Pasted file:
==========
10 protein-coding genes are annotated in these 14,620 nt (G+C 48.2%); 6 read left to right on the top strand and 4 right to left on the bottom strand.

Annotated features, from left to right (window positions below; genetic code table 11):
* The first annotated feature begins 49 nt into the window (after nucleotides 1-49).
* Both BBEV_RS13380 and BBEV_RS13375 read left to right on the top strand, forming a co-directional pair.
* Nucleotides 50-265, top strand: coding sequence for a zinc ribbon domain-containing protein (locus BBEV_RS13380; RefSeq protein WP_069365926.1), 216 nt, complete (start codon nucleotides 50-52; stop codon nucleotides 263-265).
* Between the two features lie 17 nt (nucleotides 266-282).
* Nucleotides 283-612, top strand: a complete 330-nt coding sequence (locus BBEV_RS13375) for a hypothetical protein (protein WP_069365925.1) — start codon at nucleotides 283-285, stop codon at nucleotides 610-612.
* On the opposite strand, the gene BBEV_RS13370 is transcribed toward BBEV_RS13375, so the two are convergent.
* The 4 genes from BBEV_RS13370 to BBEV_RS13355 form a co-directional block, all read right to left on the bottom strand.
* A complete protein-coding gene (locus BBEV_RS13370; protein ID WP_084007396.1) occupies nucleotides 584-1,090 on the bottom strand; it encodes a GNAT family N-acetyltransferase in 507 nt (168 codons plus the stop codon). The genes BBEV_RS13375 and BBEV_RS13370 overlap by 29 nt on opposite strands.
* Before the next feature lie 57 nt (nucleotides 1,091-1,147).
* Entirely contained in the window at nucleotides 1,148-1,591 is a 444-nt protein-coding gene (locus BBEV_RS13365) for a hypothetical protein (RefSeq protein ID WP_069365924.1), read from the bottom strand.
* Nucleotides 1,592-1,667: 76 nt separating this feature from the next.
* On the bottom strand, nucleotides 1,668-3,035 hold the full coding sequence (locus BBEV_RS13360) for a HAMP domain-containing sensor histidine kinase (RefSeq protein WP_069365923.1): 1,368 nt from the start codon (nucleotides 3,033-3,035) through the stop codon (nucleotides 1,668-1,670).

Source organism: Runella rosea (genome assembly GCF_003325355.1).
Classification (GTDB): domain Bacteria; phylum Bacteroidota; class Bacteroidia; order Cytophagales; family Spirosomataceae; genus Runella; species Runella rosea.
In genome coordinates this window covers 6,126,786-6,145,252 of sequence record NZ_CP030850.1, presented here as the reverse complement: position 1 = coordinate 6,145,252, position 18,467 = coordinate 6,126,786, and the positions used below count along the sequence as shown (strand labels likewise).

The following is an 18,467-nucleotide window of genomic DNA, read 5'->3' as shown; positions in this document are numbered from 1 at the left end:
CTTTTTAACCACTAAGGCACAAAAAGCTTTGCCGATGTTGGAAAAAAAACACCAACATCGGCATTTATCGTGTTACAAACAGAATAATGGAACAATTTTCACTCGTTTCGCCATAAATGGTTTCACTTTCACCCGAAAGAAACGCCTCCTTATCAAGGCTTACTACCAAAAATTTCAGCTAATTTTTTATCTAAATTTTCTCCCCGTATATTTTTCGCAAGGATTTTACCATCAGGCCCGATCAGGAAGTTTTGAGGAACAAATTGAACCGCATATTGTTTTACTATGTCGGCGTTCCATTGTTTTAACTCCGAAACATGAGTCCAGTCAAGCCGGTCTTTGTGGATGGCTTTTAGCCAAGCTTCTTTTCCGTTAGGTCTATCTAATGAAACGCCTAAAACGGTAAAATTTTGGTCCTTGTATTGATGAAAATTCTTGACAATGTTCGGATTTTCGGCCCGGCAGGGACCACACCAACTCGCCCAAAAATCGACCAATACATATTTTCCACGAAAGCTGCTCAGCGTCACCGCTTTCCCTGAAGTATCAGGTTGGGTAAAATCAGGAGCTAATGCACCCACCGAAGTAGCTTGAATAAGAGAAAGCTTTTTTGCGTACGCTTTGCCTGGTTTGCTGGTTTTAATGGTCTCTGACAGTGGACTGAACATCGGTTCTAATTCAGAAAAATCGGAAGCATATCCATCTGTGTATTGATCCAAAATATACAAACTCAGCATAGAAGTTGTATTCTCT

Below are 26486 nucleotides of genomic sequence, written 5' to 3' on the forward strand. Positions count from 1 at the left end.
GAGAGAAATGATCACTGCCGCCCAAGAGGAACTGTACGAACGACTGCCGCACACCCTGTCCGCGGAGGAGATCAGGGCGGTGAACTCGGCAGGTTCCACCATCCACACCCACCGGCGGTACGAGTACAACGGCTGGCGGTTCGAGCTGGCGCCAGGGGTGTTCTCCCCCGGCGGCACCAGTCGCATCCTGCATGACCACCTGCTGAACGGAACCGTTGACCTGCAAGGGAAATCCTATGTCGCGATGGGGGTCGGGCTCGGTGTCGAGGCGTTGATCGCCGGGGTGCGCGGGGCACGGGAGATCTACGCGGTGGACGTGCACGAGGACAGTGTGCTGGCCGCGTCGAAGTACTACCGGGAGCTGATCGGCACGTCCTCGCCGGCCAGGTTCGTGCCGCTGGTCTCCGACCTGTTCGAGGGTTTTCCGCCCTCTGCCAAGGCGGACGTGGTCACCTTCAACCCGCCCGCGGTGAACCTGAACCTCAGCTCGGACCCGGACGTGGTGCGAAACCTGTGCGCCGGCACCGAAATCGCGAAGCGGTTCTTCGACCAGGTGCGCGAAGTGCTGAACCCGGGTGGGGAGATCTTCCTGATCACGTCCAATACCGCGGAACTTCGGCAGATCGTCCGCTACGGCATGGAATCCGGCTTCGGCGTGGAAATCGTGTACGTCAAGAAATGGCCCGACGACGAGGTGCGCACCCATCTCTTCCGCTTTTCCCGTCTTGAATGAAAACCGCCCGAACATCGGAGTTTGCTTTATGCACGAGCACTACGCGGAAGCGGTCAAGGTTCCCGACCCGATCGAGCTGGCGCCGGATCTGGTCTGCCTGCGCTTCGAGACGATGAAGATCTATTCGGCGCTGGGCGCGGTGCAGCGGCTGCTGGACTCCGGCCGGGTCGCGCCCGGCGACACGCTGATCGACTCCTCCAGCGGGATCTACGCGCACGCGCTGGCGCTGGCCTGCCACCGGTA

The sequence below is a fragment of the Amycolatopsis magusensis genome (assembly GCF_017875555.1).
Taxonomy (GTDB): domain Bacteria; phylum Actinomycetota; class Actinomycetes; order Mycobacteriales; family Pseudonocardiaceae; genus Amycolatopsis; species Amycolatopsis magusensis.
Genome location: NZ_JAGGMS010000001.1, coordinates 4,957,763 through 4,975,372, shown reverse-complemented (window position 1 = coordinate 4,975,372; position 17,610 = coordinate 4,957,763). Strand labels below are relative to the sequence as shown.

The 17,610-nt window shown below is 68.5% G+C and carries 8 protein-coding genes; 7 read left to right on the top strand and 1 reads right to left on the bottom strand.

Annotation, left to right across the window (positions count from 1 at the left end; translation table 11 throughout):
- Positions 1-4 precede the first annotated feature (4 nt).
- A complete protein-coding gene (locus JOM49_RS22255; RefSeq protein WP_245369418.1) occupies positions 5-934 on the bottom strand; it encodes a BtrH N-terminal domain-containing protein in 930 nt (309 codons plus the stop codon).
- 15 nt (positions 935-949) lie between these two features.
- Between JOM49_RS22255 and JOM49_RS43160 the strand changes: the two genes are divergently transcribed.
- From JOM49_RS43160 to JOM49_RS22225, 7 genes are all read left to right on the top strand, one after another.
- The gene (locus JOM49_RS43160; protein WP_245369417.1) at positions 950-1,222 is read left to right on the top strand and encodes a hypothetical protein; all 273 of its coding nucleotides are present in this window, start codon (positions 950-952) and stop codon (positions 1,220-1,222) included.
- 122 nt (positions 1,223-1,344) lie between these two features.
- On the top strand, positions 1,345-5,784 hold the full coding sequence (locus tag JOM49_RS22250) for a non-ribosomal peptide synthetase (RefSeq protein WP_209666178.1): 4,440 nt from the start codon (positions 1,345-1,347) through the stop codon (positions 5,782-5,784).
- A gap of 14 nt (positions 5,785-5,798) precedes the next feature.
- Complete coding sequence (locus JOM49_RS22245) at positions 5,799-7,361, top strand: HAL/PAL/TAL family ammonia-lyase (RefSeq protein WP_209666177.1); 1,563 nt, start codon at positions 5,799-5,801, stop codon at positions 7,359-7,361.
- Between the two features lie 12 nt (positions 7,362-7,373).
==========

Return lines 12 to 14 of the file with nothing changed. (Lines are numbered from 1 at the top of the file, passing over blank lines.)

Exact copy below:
* Entirely contained in the window at nucleotides 1,148-1,591 is a 444-nt protein-coding gene (locus BBEV_RS13365) for a hypothetical protein (RefSeq protein ID WP_069365924.1), read from the bottom strand.
* Nucleotides 1,592-1,667: 76 nt separating this feature from the next.
* On the bottom strand, nucleotides 1,668-3,035 hold the full coding sequence (locus BBEV_RS13360) for a HAMP domain-containing sensor histidine kinase (RefSeq protein WP_069365923.1): 1,368 nt from the start codon (nucleotides 3,033-3,035) through the stop codon (nucleotides 1,668-1,670).